Read the full article, Hyper-Polyglot, Greek Translator Speaks 32 Languages.

UKRAINE GETS MORE U.S. SUPPORT
Ukrainian President Petro Poroshenko wrote on Twitter that he was promised an extra $1 billion “in financial guaranties” after his meeting with Barack Obama in Washington yesterday when he also given $53 million in assistance, Reuters reports. But Poroshenko was unsuccessful in his bid to obtain lethal arms for the Ukrainian military and special status as a non-NATO ally.

GOLDMAN SACHS INVESTIGATED FOR GADDAFI TIES
U.S. regulators are investigating perks that Goldman Sachs allegedly offered to Libya’s sovereign wealth fund to win business from the Gaddafi regime before the 2011 uprising, The Wall Street Journal reports. These include the internship the bank offered to the brother of a former fund official. In January, the Libyan Investment Authority sued the Wall Street bank, claiming that it exploited a position of trust in the run-up to the 2008 financial crisis by encouraging it to invest $1 billion in derivative trades that ended up being worthless, while Goldman Sachs made a profit of $350 million.

DON’T CALL HIM "ELEVEN"
A television personality in India had the misfortune to read the Xi in Chinese President Xi Jinping's name as a roman number. She lost her job.

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FOCUS: Russia-Ukraine War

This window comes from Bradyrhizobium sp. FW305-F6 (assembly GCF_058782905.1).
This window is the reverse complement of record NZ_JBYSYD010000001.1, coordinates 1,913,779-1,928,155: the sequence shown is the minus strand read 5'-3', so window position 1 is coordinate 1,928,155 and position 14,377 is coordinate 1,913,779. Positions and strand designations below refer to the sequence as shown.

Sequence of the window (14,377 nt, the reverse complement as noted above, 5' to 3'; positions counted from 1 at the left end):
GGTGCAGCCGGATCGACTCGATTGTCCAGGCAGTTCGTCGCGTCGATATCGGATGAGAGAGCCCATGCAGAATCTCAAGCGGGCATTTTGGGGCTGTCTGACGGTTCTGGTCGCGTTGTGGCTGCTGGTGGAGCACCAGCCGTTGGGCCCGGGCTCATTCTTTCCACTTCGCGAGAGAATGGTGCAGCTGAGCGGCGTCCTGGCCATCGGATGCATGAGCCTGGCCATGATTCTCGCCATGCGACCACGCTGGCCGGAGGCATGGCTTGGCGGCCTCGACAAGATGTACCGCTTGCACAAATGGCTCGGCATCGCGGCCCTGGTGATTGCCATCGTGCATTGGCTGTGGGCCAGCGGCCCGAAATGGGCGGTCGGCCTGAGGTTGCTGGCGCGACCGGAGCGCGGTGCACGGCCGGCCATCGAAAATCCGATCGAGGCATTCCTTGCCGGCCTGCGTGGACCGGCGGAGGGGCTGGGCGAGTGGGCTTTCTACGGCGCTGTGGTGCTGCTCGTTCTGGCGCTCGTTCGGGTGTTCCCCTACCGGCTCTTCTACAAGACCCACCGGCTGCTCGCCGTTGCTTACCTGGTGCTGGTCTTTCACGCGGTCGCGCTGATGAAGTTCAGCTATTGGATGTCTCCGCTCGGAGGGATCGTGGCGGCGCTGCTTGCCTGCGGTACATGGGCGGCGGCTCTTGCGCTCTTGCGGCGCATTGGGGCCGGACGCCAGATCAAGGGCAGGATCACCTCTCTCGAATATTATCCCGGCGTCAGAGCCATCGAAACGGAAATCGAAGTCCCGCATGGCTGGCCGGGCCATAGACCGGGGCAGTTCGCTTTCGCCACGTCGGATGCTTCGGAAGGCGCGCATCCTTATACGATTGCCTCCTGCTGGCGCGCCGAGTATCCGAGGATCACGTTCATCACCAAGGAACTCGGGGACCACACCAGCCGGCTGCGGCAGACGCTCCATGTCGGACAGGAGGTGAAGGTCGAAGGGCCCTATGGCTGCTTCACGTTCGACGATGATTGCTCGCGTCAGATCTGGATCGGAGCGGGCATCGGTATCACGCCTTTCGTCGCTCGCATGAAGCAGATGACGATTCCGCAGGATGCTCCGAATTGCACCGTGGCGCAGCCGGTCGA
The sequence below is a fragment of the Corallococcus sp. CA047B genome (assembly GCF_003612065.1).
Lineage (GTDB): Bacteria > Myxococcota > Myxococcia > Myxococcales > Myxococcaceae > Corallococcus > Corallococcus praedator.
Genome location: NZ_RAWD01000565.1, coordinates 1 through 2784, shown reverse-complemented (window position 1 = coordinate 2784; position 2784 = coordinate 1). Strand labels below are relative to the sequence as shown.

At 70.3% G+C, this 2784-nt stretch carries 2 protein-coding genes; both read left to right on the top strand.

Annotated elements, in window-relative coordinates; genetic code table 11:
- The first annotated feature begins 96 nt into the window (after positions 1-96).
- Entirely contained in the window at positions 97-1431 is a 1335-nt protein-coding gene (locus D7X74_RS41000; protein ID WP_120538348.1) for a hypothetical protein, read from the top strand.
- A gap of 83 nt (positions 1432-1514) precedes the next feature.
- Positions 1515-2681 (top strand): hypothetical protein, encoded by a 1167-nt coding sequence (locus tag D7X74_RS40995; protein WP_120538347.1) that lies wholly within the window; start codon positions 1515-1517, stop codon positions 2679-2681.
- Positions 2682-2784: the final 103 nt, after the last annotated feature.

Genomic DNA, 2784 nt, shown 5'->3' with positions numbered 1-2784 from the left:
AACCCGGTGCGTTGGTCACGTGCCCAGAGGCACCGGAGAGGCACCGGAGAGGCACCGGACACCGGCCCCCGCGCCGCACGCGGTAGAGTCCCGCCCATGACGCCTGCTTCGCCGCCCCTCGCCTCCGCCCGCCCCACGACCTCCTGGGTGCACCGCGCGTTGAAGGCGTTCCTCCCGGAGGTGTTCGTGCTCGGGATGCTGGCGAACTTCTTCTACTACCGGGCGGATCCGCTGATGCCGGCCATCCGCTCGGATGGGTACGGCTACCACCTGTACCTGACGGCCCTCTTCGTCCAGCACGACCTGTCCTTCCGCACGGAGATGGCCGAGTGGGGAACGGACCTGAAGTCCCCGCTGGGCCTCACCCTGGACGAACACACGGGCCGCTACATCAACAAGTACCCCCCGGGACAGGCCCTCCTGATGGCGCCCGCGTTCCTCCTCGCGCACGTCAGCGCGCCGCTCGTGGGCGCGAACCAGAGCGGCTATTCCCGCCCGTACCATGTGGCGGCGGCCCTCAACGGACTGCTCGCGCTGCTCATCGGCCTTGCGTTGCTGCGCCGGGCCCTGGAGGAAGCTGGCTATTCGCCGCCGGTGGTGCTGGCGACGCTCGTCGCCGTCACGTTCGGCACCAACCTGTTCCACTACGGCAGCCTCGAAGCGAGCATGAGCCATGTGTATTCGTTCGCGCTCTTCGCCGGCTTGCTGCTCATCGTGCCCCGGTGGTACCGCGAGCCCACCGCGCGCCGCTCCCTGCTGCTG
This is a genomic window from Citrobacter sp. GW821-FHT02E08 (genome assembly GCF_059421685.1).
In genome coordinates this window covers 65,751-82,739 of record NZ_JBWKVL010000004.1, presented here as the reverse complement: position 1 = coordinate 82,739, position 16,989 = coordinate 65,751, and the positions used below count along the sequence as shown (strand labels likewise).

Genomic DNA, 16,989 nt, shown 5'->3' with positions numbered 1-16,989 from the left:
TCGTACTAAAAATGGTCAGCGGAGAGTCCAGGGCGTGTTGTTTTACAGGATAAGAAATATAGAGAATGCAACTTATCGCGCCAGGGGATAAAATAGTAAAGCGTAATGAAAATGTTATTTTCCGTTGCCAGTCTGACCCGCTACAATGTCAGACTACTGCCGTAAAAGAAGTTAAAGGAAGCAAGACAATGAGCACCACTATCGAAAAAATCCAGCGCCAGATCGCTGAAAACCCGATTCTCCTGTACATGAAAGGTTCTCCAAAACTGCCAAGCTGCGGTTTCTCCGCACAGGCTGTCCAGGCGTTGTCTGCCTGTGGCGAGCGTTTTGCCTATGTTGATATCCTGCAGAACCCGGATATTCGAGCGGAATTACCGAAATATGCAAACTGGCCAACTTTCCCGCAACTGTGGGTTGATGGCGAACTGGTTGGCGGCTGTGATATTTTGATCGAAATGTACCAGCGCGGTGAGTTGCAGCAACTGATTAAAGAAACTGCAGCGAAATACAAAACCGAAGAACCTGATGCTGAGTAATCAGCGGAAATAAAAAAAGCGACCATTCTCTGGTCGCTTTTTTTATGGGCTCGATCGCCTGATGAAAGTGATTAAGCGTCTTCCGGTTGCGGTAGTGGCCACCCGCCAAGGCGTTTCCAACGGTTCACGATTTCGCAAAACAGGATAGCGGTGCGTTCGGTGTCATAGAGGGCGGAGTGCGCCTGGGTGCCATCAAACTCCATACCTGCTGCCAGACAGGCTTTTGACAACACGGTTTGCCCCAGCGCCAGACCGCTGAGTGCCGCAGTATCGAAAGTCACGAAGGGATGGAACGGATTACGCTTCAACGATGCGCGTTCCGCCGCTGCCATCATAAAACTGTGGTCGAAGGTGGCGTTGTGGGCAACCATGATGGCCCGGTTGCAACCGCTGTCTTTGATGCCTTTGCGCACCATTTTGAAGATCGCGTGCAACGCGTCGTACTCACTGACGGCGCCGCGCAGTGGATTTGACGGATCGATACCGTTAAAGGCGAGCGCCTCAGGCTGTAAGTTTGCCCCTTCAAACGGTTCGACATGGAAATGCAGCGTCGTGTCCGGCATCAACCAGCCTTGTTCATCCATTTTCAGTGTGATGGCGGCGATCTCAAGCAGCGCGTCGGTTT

Why I Fled: Meet The Russian Men Choosing Exile Over Putin's War

After Vladimir Putin announced a national military draft, thousands of men are fleeing the country. Independent Russian news platform Vazhnye Istorii spoke to three men at risk of conscription who've already fled.

A mobilized man says goodbye to his daughter in Yekaterinburg.

Vazhnye Istorii

A mix of panic, violence and soul-searching has followed Russian President Vladimir Putin's announcement of a partial mobilization of 300,000 men to fight the increasingly difficult “special operation” in Ukraine.

Soon after the announcement, protests were reported in Moscow and around the country, with at least 2,000 people being detained during the past several days. It is still unclear how successful these protests will be.

Stay up-to-date with the latest on the Russia-Ukraine war, with our exclusive international coverage.

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More notably, the mobilization decree also prompted more than 260,000 men of conscription age to leave left the country. Observers believe that number will continue to grow, especially as long as the borders stay open. Almost all men aged 18-65 are eligible, but some professions, including banking and the media, are exempt.

Vazhnye Istorii, an independent Russian investigative news platform based in Latvia, spoke to three of the many thousands who have chosen to flee the country.

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Central to the tragic absurdity of this war is the question of language. Vladimir Putin has repeated that protecting ethnic Russians and the Russian-speaking populations of Ukraine was a driving motivation for his invasion.

Yet one month on, a quick look at the map shows that many of the worst-hit cities are those where Russian is the predominant language: Kharkiv, Odesa, Kherson.